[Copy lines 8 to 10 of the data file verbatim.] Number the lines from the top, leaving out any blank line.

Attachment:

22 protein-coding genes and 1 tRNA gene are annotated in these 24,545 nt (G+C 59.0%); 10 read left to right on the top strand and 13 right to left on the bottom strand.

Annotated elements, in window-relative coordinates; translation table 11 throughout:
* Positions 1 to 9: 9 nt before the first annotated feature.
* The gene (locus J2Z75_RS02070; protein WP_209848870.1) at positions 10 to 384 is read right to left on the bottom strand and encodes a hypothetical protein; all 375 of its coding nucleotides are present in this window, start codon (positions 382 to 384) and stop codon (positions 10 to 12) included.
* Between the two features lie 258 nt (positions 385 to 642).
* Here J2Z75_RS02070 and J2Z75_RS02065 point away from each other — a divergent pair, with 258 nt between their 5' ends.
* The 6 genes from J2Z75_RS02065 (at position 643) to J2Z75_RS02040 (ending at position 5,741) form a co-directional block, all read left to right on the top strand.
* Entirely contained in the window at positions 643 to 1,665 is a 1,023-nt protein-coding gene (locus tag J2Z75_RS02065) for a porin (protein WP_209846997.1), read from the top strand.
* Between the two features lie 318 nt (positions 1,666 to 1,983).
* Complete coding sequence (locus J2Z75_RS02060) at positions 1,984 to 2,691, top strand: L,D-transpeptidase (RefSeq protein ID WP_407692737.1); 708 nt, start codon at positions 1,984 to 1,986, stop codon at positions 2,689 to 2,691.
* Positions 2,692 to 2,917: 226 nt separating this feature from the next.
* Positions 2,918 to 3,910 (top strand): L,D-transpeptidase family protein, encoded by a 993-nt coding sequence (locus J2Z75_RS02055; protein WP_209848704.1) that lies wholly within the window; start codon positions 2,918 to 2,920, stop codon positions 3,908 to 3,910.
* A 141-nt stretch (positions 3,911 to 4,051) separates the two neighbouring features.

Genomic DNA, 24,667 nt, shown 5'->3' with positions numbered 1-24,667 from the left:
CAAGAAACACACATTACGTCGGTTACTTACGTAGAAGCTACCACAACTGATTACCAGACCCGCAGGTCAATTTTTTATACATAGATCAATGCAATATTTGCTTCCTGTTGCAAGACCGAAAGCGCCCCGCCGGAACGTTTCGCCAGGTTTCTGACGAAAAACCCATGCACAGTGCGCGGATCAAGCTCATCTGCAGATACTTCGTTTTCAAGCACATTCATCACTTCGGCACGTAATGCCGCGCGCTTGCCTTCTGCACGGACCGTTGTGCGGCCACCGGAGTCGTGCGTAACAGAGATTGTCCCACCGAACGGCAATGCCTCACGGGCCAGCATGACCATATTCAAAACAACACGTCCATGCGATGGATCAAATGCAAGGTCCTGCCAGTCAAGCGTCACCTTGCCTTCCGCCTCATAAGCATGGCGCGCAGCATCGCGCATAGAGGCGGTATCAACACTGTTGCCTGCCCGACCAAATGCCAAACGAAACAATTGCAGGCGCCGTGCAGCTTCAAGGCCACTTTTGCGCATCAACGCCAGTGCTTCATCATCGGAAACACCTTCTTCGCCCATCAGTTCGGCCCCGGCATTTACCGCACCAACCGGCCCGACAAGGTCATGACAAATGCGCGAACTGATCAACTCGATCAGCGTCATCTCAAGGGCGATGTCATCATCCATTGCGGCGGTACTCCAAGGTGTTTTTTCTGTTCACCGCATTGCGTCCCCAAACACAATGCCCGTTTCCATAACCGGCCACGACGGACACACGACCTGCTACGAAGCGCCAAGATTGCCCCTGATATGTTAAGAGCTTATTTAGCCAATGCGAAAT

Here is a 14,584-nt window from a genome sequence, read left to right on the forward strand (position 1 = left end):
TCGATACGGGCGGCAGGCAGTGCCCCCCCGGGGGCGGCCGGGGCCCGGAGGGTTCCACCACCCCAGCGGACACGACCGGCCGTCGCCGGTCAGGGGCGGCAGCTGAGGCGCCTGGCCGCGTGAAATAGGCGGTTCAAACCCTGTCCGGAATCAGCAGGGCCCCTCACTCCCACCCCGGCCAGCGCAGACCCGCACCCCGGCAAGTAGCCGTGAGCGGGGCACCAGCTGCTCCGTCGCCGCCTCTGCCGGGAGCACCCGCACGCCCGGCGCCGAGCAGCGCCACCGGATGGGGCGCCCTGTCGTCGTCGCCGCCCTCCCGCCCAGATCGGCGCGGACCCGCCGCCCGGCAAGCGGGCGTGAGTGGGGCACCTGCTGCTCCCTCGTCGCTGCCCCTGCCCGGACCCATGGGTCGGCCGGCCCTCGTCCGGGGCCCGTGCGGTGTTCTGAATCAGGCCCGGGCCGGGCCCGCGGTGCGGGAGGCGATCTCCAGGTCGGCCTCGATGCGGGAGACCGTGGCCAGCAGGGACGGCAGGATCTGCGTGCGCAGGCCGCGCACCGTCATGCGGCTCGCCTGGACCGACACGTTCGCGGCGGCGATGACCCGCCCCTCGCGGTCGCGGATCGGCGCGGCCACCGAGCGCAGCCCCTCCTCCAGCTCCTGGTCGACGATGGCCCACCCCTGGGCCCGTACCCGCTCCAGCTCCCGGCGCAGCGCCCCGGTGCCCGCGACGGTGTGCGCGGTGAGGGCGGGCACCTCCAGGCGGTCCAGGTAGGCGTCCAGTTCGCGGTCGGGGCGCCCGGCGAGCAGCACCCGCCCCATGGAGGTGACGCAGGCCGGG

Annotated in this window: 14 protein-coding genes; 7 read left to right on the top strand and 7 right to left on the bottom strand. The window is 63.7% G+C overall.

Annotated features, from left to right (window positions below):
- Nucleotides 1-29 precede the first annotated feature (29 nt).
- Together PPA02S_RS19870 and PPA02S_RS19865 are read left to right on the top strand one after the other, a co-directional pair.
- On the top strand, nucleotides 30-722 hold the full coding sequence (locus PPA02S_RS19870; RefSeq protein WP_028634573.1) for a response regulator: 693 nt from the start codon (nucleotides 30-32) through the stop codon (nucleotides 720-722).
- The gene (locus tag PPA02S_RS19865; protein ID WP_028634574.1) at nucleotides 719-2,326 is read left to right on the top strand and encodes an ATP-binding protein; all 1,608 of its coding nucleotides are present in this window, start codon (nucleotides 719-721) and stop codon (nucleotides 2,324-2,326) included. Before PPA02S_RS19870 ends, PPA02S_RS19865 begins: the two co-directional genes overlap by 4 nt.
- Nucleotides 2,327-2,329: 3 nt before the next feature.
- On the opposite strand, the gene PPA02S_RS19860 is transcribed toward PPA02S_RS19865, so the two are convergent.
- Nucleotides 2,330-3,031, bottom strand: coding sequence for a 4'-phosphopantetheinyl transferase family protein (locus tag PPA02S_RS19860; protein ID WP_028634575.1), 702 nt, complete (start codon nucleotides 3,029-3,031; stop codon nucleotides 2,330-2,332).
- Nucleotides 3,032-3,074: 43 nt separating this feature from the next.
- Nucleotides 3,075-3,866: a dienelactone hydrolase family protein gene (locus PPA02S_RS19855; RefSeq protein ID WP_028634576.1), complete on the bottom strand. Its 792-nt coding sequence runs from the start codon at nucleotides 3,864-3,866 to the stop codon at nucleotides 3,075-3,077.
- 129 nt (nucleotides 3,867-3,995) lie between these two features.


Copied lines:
* Entirely contained in the window at positions 643 to 1,665 is a 1,023-nt protein-coding gene (locus tag J2Z75_RS02065) for a porin (protein WP_209846997.1), read from the top strand.
* Between the two features lie 318 nt (positions 1,666 to 1,983).
* Complete coding sequence (locus J2Z75_RS02060) at positions 1,984 to 2,691, top strand: L,D-transpeptidase (RefSeq protein ID WP_407692737.1); 708 nt, start codon at positions 1,984 to 1,986, stop codon at positions 2,689 to 2,691.